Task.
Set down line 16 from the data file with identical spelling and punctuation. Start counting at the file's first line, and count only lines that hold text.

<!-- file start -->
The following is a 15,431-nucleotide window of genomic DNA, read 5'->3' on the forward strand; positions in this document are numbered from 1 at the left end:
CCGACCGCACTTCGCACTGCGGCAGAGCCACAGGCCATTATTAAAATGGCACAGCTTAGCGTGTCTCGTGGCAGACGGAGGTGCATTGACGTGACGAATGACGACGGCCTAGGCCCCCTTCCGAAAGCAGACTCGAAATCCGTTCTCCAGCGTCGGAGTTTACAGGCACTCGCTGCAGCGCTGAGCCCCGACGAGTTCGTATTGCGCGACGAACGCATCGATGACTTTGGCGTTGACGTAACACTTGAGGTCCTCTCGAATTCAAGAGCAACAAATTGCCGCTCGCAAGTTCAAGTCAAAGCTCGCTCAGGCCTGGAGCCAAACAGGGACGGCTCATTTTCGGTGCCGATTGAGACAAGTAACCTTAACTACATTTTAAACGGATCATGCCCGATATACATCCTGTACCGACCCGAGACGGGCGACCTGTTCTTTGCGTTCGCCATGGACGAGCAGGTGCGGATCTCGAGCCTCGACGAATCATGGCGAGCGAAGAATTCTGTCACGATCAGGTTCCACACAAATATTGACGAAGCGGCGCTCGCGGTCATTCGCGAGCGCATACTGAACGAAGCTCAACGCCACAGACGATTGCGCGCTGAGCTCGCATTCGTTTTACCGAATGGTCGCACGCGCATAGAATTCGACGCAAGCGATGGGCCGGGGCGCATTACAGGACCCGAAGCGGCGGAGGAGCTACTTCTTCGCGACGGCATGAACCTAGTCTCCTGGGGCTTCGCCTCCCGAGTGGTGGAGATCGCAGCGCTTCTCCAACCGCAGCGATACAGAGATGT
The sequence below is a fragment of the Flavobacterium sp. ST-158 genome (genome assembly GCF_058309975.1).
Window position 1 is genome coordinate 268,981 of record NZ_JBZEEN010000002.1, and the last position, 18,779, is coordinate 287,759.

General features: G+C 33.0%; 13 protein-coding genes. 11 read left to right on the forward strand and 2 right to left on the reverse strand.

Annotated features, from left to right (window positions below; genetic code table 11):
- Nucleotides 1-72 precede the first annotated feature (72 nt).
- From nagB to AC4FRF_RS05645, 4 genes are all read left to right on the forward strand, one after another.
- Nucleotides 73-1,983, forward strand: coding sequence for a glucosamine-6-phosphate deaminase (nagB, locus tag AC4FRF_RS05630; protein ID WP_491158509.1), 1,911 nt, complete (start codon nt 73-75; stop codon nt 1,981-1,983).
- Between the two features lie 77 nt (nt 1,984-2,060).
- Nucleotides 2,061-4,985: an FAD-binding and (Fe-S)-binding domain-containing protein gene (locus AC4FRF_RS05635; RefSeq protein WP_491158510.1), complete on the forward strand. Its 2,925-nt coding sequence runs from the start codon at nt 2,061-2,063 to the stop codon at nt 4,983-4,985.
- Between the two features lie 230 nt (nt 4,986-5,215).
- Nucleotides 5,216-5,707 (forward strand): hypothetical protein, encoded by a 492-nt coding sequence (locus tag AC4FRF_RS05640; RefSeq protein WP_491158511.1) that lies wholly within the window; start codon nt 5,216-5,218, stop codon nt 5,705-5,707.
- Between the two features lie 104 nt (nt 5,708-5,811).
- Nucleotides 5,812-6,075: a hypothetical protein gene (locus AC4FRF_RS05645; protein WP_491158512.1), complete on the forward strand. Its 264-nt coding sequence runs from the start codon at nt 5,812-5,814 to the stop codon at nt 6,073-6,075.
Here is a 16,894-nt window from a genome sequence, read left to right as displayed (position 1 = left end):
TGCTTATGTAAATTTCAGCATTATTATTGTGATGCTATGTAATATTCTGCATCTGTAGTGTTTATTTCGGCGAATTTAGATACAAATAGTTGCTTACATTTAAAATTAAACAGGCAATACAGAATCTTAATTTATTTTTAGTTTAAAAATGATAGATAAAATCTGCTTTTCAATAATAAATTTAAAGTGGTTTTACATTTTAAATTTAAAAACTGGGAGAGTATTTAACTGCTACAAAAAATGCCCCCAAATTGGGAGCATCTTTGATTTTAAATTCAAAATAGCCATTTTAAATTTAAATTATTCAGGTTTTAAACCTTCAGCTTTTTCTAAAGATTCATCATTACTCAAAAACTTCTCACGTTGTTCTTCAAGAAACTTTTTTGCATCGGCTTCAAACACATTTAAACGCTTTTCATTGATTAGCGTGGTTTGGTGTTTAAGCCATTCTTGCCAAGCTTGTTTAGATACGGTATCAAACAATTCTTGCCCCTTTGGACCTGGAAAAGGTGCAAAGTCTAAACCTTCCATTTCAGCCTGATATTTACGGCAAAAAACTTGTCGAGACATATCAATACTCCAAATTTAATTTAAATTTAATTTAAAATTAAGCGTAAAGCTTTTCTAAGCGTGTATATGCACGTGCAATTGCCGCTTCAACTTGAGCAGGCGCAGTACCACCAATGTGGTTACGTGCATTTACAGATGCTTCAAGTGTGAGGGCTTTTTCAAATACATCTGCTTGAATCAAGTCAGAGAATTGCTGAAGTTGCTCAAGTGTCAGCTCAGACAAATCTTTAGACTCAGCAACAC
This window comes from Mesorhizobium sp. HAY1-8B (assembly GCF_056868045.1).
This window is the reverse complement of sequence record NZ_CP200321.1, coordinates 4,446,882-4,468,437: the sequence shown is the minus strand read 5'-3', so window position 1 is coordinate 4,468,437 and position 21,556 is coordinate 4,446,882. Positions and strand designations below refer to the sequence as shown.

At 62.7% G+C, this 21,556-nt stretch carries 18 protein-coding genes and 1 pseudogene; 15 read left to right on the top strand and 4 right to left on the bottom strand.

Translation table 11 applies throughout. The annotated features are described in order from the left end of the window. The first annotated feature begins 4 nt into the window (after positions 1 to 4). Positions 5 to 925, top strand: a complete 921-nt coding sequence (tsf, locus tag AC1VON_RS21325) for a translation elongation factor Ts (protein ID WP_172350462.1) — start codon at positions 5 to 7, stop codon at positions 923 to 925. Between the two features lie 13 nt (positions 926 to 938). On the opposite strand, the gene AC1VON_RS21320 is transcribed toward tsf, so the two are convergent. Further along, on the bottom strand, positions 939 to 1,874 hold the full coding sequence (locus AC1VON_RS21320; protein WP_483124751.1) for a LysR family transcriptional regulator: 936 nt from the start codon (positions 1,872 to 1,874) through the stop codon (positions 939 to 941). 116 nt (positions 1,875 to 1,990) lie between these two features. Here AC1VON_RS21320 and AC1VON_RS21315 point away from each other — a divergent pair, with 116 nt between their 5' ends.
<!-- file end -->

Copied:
Here is a 16,894-nt window from a genome sequence, read left to right as displayed (position 1 = left end):